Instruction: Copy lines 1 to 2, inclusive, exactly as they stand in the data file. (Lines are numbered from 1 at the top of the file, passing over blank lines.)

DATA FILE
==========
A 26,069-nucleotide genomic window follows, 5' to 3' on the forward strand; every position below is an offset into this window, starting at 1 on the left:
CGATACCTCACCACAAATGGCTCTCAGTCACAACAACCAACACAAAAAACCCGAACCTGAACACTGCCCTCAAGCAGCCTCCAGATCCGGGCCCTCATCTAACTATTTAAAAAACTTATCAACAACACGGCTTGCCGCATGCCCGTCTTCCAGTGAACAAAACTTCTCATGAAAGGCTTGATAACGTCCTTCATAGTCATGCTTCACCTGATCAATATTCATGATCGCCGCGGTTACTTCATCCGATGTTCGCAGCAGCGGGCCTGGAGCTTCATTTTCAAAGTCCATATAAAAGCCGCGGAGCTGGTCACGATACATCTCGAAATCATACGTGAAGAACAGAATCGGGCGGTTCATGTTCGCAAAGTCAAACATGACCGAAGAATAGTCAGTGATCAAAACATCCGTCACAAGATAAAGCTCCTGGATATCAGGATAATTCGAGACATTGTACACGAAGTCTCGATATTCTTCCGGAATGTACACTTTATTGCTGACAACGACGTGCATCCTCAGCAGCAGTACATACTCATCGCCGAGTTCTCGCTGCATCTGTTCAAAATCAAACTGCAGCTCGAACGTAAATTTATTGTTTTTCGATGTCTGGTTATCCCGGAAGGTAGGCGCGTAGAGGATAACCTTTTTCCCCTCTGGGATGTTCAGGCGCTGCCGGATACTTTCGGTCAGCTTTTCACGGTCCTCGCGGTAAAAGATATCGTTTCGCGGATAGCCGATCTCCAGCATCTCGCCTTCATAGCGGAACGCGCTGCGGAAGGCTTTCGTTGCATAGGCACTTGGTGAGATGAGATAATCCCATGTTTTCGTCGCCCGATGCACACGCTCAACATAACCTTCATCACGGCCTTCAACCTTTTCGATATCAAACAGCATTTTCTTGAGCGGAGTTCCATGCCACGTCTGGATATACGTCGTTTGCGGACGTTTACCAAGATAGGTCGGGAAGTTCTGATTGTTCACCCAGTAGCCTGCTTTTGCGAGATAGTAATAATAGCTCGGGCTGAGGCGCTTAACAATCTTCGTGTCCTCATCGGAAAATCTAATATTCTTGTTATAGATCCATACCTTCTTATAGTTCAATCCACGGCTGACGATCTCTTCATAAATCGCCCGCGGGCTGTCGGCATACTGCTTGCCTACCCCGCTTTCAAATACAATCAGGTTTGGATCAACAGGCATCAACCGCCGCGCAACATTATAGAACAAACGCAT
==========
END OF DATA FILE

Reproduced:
A 26,069-nucleotide genomic window follows, 5' to 3' on the forward strand; every position below is an offset into this window, starting at 1 on the left:
CGATACCTCACCACAAATGGCTCTCAGTCACAACAACCAACACAAAAAACCCGAACCTGAACACTGCCCTCAAGCAGCCTCCAGATCCGGGCCCTCATCTAACTATTTAAAAAACTTATCAACAACACGGCTTGCCGCATGCCCGTCTTCCAGTGAACAAAACTTCTCATGAAAGGCTTGATAACGTCCTTCATAGTCATGCTTCACCTGATCAATATTCATGATCGCCGCGGTTACTTCATCCGATGTTCGCAGCAGCGGGCCTGGAGCTTCATTTTCAAAGTCCATATAAAAGCCGCGGAGCTGGTCACGATACATCTCGAAATCATACGTGAAGAACAGAATCGGGCGGTTCATGTTCGCAAAGTCAAACATGACCGAAGAATAGTCAGTGATCAAAACATCCGTCACAAGATAAAGCTCCTGGATATCAGGATAATTCGAGACATTGTACACGAAGTCTCGATATTCTTCCGGAATGTACACTTTATTGCTGACAACGACGTGCATCCTCAGCAGCAGTACATACTCATCGCCGAGTTCTCGCTGCATCTGTTCAAAATCAAACTGCAGCTCGAACGTAAATTTATTGTTTTTCGATGTCTGGTTATCCCGGAAGGTAGGCGCGTAGAGGATAACCTTTTTCCCCTCTGGGATGTTCAGGCGCTGCCGGATACTTTCGGTCAGCTTTTCACGGTCCTCGCGGTAAAAGATATCGTTTCGCGGATAGCCGATCTCCAGCATCTCGCCTTCATAGCGGAACGCGCTGCGGAAGGCTTTCGTTGCATAGGCACTTGGTGAGATGAGATAATCCCATGTTTTCGTCGCCCGATGCACACGCTCAACATAACCTTCATCACGGCCTTCAACCTTTTCGATATCAAACAGCATTTTCTTGAGCGGAGTTCCATGCCACGTCTGGATATACGTCGTTTGCGGACGTTTACCAAGATAGGTCGGGAAGTTCTGATTGTTCACCCAGTAGCCTGCTTTTGCGAGATAGTAATAATAGCTCGGGCTGAGGCGCTTAACAATCTTCGTGTCCTCATCGGAAAATCTAATATTCTTGTTATAGATCCATACCTTCTTATAGTTCAATCCACGGCTGACGATCTCTTCATAAATCGCCCGCGGGCTGTCGGCATACTGCTTGCCTACCCCGCTTTCAAATACAATCAGGTTTGGATCAACAGGCATCAACCGCCGCGCAACATTATAGAACAAACGCAT